In support of special education in public schools, Northeast DuPage Special Recreation Association has developed an adjunct program to insert some fun and leisure into the classroom.
EXCEL, short for Experiential Community Education and Leisure, provides programs, staffing and transportation for special-ed classrooms to participate in community field trips.
EXCEL programs are designed to incorporate the state of Illinois' Applications of Learning Standards. These standards include problem solving, communicating, working in teams, and using technology.
Maggie Goode, NEDSRA's therapeutic recreation specialist, administers the EXCEL programs for DuPage County special-ed teachers. About 17 school districts and three special-ed cooperatives were active in 161 programs this past year. At the beginning of the school year, Goode and the teachers meet to discuss various field trips and event options. Once the program is designed, the teacher puts it into her lesson plan.
Past EXCEL programs have included Zoo Troop, to learn about foreign and domestic animals; Pen Pals, which creates social opportunities for students and helps improve writing skills; and Weird Science, in which students visit local science museums and learn about their universe.
Kathleen Tobin, a special-ed teacher from Pleasant Lane Elementary School in Lombard, has used EXCEL in her curriculum for more than nine years. She teaches children with specific learning disabilities and higher functioning autistic kids. Tobin believes each child should be treated with respect.
"My philosophy is to use applied behavior and create expectations of my third-, fourth- and fifth-graders," Tobin said.
Her method involves using short declarative statements and asking specific questions, guiding each child to their own conclusions.
In December, Tobin's class participated in EXCEL's Maps and Metra program, a downtown train trip to visit Macy's department store and its famous Christmas tree.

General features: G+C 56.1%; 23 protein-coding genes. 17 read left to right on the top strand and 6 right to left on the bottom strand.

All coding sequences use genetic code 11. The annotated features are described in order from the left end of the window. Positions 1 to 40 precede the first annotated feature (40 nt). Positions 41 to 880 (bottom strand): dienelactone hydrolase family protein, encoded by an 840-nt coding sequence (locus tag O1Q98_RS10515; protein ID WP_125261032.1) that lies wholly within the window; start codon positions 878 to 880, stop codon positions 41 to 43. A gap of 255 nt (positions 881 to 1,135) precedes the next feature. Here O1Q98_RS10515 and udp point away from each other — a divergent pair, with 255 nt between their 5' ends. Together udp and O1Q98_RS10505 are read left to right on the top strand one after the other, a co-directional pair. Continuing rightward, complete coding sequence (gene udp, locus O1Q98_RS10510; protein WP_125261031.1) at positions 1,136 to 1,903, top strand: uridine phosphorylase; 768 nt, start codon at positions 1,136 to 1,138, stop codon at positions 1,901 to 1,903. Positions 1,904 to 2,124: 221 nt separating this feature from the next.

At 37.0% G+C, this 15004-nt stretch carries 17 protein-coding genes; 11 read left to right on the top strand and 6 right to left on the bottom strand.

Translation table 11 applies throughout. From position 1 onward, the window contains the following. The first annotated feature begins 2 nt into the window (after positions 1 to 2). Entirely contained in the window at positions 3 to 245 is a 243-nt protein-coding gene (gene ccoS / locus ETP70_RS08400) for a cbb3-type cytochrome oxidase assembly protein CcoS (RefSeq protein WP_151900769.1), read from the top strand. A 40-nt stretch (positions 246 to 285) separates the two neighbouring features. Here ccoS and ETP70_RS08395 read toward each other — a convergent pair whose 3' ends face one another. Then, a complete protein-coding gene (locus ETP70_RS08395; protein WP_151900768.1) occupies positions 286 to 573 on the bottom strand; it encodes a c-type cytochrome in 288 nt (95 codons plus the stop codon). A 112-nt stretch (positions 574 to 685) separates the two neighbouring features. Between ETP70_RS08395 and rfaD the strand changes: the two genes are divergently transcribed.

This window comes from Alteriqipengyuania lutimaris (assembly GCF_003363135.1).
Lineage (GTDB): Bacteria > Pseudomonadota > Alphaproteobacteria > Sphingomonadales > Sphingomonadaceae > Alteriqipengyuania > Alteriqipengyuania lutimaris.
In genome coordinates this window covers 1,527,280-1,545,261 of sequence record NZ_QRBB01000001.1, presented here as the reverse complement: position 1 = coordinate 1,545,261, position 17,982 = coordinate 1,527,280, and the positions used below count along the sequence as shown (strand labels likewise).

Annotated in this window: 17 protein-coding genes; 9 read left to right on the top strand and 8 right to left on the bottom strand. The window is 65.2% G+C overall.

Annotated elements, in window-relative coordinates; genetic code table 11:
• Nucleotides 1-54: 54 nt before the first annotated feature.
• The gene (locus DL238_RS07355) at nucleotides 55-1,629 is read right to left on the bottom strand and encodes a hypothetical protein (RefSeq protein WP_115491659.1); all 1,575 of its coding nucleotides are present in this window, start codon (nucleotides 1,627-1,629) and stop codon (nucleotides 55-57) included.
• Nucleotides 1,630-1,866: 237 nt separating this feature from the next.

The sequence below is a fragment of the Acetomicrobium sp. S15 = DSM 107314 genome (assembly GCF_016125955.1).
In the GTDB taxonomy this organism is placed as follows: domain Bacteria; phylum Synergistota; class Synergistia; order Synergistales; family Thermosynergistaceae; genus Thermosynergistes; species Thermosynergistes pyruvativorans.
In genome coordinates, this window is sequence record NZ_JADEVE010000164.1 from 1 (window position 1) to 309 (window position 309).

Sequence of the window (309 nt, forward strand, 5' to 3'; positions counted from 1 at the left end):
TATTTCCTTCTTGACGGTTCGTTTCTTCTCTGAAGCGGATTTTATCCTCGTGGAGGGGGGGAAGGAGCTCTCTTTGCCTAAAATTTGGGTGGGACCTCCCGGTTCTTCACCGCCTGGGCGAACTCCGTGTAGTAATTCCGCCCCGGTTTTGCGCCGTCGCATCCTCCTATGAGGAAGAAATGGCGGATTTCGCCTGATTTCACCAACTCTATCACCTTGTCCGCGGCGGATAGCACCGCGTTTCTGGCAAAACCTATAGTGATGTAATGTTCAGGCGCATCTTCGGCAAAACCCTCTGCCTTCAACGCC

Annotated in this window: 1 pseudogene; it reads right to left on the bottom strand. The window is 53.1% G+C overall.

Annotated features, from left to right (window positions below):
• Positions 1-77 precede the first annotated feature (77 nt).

"This trip supplements our social studies curriculum while also teaching students real-life planning, traveling and mapping skills," Tobin said. "It is a favorite trip among the staff, and past students often email to ask if they can join us."
Three weeks prior to the trip, Tobin began teaching and preparing her students by incorporating as many learning applications as possible. Google Maps and computer skills were employed to research the trip on the Internet. Students studied weather forecasts to determine what clothes to wear. Street directions from the train station to Macy's were translated from overhead maps, involving some complex thinking.
Working with a budget, problem-solving and math skills were used to calculate students' lunch orders and a total class order at McDonald's. The children's physical fitness was tested as they chose to walk from the train station to Macy's.
"I would recommend EXCEL programs for all special-ed classrooms. NEDSRA understands the needs of our diverse classrooms, curriculum, and the Illinois Learning Standards. These EXCEL trips ensure that everyone has fun while reinforcing the learning which is taking place in the classroom," Tobin said.
"If they remember or maintain one skill in preparing for these trips, it will help them later in life."